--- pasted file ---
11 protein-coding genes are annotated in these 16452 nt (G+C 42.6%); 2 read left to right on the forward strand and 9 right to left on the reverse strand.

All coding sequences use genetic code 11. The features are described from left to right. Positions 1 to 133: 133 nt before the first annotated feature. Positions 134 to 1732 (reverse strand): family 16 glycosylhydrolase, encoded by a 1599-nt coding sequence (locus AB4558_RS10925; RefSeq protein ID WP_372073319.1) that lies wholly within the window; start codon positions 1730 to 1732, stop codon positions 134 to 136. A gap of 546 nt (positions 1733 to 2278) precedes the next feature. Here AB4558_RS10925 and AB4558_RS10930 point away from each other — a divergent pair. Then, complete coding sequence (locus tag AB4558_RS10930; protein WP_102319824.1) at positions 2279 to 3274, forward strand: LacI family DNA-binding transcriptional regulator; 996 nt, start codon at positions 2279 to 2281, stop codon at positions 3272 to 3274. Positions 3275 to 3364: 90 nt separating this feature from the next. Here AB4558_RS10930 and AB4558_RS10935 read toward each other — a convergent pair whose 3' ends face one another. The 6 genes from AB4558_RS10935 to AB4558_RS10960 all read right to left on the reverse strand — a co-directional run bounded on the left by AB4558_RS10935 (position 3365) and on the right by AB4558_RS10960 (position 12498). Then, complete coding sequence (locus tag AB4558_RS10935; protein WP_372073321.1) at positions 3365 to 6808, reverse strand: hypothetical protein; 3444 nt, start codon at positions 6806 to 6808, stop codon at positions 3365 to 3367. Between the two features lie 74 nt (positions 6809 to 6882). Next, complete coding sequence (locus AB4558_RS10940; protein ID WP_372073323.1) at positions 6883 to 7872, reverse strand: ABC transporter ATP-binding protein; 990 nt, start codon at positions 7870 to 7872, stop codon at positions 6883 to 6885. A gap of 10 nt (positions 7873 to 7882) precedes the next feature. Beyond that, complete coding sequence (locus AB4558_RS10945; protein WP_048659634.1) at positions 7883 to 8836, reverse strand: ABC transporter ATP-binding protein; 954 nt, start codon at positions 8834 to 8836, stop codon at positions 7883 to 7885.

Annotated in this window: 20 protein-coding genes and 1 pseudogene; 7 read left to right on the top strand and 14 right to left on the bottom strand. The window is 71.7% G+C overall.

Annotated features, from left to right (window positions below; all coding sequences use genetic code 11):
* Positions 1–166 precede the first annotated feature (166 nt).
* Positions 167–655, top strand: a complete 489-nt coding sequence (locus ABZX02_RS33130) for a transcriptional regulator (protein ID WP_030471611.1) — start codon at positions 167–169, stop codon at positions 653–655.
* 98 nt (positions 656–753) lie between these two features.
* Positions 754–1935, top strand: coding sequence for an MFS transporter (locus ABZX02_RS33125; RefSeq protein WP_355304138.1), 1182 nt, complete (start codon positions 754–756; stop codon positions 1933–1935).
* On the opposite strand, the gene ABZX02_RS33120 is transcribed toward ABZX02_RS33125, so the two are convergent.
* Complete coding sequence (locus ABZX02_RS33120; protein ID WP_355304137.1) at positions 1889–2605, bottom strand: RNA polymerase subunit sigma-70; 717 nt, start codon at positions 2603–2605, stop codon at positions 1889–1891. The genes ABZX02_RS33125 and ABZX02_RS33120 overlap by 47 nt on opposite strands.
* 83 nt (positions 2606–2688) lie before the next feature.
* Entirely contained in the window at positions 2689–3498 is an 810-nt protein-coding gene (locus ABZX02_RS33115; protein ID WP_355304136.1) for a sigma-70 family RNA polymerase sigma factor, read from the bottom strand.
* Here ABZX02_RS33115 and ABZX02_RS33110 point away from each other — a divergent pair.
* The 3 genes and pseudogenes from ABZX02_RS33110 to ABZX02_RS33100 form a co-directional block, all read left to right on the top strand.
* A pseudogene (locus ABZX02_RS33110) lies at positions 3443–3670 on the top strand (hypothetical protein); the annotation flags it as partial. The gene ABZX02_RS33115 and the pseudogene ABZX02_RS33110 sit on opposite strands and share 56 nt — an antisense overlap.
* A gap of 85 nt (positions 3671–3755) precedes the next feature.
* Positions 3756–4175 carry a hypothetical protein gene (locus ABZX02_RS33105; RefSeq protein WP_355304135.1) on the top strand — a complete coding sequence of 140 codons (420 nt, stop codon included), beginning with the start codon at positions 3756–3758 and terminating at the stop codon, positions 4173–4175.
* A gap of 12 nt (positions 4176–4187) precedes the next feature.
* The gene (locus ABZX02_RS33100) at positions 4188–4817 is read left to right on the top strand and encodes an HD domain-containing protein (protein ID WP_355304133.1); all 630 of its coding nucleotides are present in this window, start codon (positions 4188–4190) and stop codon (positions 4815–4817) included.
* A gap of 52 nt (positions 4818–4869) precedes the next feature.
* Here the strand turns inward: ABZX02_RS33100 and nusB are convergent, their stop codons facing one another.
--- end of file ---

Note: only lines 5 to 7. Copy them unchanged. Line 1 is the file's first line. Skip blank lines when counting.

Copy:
* Positions 1–166 precede the first annotated feature (166 nt).
* Positions 167–655, top strand: a complete 489-nt coding sequence (locus ABZX02_RS33130) for a transcriptional regulator (protein ID WP_030471611.1) — start codon at positions 167–169, stop codon at positions 653–655.
* 98 nt (positions 656–753) lie between these two features.